Use this URL to cite or link to this record in EThOS: http://ethos.bl.uk/OrderDetails.do?uin=uk.bl.ethos.616754
Title: Early development of new ventures : the role of capabilities in overcoming the liabilities of newness and foreignness
Author: Symeonidou, Theoni-Eirini
Awarding Body: Imperial College London
Current Institution: Imperial College London
Date of Award: 2013
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Abstract:
This dissertation studies the early development of new ventures and the role of capabilities in overcoming the liabilities of foreignness and newness in these ventures. Motivating my research is the belief that the creation and configuration of capabilities by the entrepreneur is critical for economic success, both for new ventures and society. Organisational capabilities are a key driver in explaining differences in firm performance. However, an important question that remains is whether capability development differs between young and established firms. New ventures, which are typically resource constrained, need to overcome the legitimacy challenges of entering a new market. While prior research has examined capability development in established firms, it has largely ignored the context of new ventures. To address this gap, I investigate the role of capabilities in overcoming the liabilities of newness and foreignness in the context of new ventures. The empirical context used in this study provides an interesting window on the early development of capabilities in new ventures. I use a longitudinal dataset of 4 928 new ventures tracked over their first seven years of existence. I study three different aspects of capability development in new ventures. In the second chapter I examine the role of new ventures' business model in overcoming the liability of foreignness. In the third chapter I investigate the performance effects of aligning human capital investments with capability deploying decisions. In the fourth chapter I examine new venture resource allocation into the development of key capabilities and I test the effect of the resulting capability configurations on survival. Results show that new ventures' capabilities can be a major driver of entrepreneurial performance when they are configured effectively. Finally, I highlight the crucial role of the entrepreneur in developing, configuring and orchestrating the various elements of the business enterprise.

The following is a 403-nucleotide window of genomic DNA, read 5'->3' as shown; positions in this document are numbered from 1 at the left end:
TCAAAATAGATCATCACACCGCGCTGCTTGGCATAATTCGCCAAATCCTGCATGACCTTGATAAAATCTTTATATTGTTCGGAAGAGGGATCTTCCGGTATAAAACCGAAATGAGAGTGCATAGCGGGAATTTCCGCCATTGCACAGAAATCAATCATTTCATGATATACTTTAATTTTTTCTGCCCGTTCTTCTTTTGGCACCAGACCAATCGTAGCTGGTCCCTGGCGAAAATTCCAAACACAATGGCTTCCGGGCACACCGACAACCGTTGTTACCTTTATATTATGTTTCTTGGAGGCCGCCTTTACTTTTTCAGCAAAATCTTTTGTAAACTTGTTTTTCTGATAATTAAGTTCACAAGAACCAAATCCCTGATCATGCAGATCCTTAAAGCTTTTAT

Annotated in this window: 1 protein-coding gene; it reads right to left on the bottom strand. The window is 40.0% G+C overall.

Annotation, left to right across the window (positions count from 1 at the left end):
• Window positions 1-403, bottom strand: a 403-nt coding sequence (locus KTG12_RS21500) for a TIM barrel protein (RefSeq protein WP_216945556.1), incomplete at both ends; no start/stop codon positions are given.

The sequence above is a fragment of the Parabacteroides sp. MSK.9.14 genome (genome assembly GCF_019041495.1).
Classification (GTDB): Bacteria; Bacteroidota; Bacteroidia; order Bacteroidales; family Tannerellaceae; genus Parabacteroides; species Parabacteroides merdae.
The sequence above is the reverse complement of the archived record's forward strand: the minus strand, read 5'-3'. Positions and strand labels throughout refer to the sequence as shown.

Supervisor: Autio, Erkko ; Leiponen, Aija Sponsor: Not available
Qualification Name: Thesis (Ph.D.) Qualification Level: Doctoral
EThOS ID: uk.bl.ethos.616754  DOI: Not available
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